Your will should detail:
That you are of sound mind as you are reading and signing the will
The names, locations and dates of birth of your immediate family, including your spouse and all children, including adopted children. Talk with your lawyer about whether to name illegitimate children and stepchildren to avoid claims that you have simply left them out and would have provided for them if you’d been thinking of them.
Appointment of a guardian and alternate guardian for any minor children. Your lawyer will be able to tell you whether you should have a separate guardian to manage their finances.
A list of who should inherit specific items of property. This is often handled more informally with a separate list that can be frequently updated, which is kept with the will.
Where Should I Keep My Will?
A will should be kept in a safe place such as a bank safe deposit box or fireproof safe at home, where it can be easily located after your death. If you keep your will in a safe deposit box, you’ll need to arrange for your executor to have access to the box after your death. Many states put a freeze on a safe deposit box at death, which makes it more difficult to retrieve the will.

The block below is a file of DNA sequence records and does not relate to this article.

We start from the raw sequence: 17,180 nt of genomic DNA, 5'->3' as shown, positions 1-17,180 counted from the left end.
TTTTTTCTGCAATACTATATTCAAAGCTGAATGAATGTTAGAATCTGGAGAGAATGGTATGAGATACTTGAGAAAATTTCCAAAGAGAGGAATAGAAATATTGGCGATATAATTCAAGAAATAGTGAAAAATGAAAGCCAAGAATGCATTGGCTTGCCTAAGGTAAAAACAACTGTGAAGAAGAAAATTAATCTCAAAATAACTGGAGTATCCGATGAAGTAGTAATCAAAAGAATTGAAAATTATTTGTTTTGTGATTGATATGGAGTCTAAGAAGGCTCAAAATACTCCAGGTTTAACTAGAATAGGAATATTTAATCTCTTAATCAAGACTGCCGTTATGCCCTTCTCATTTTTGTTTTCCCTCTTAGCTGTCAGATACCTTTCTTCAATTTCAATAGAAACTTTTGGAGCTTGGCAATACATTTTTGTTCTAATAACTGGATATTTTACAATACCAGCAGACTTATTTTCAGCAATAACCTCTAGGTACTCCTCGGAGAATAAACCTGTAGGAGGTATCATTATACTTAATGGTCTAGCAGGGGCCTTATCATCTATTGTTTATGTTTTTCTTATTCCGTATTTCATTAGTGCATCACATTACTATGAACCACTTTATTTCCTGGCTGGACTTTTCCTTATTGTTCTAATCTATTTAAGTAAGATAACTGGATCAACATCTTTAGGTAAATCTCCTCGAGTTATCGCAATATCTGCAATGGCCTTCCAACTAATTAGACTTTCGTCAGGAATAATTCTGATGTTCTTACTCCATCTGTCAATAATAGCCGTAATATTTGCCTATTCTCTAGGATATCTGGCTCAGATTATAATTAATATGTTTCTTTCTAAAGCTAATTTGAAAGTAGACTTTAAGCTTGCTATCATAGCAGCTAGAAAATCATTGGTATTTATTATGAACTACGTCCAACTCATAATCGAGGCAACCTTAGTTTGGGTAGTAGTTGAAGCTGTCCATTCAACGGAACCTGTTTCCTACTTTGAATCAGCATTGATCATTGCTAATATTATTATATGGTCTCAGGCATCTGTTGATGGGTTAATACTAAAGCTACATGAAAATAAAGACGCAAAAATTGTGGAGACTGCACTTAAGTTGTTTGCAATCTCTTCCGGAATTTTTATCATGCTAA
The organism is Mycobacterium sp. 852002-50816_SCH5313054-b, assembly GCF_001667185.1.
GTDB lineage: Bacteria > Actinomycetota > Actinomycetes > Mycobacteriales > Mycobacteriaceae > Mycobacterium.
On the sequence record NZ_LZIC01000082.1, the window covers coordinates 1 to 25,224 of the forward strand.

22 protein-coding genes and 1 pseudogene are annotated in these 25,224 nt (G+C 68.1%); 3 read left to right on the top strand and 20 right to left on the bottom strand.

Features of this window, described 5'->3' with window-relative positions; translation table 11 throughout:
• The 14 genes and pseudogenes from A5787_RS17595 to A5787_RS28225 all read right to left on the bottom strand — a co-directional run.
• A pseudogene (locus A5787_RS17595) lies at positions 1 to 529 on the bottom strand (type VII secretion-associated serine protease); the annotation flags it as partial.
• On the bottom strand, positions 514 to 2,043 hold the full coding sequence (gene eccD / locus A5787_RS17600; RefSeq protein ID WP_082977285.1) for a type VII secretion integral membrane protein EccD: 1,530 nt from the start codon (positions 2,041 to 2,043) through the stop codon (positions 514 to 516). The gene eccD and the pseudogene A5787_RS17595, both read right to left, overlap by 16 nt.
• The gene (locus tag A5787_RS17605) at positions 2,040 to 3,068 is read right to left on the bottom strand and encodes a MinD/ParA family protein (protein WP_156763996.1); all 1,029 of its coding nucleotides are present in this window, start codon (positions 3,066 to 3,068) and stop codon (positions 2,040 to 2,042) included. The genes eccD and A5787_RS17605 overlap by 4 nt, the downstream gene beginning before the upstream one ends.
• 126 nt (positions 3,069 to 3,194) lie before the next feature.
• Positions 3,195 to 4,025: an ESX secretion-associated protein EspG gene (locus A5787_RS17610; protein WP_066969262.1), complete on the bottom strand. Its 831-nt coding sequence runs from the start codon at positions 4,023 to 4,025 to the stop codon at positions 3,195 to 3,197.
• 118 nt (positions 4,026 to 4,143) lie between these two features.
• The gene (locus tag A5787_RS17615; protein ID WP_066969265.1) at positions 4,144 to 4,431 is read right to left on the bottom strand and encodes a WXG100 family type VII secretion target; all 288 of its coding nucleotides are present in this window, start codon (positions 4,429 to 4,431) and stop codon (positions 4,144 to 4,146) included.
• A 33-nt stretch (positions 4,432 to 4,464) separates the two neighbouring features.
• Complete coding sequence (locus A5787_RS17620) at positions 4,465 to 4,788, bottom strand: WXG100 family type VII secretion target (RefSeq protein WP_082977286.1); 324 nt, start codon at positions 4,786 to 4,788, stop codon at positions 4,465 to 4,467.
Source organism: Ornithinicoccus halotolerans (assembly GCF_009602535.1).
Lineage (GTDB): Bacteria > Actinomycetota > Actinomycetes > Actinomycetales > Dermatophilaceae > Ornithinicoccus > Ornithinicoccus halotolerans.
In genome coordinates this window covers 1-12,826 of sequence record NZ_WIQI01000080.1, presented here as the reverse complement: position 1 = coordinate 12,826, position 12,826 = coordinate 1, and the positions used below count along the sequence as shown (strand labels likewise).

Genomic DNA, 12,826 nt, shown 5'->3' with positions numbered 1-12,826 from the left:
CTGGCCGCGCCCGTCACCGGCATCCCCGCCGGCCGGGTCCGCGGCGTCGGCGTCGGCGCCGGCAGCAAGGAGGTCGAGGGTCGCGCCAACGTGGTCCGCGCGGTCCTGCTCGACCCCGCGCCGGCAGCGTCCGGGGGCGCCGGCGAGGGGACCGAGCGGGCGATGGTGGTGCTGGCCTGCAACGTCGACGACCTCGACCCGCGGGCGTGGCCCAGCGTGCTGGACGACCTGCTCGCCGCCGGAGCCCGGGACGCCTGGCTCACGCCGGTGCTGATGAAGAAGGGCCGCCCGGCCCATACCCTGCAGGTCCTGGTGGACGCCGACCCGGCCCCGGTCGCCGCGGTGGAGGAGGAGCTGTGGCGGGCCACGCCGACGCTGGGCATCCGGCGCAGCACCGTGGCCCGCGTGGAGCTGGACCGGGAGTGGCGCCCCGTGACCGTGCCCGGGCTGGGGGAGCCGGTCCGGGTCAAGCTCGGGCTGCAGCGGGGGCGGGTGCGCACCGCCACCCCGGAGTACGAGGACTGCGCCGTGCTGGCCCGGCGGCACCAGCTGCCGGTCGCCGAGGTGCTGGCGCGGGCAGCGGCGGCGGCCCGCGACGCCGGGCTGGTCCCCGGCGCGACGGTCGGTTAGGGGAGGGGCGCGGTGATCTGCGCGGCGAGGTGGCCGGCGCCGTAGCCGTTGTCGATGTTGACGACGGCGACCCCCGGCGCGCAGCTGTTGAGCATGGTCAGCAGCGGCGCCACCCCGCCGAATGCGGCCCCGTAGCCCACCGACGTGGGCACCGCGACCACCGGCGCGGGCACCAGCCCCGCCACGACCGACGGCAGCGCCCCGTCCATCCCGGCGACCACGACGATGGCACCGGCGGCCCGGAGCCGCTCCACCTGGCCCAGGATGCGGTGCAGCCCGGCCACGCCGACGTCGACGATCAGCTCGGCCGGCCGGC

When Should I Update My Will?
Your will should be updated whenever:
- You marry or divorce
- You give birth to or adopt a child
- When a family member or other beneficiary of your estate dies
- When someone you’ve named as an executor, trustee or guardian is no longer able to fulfill that role
- When you decide to change an executor, trustee or guardian
- When you want to change the way your property will be distributed
- When you move to another state
- When your net worth increases dramatically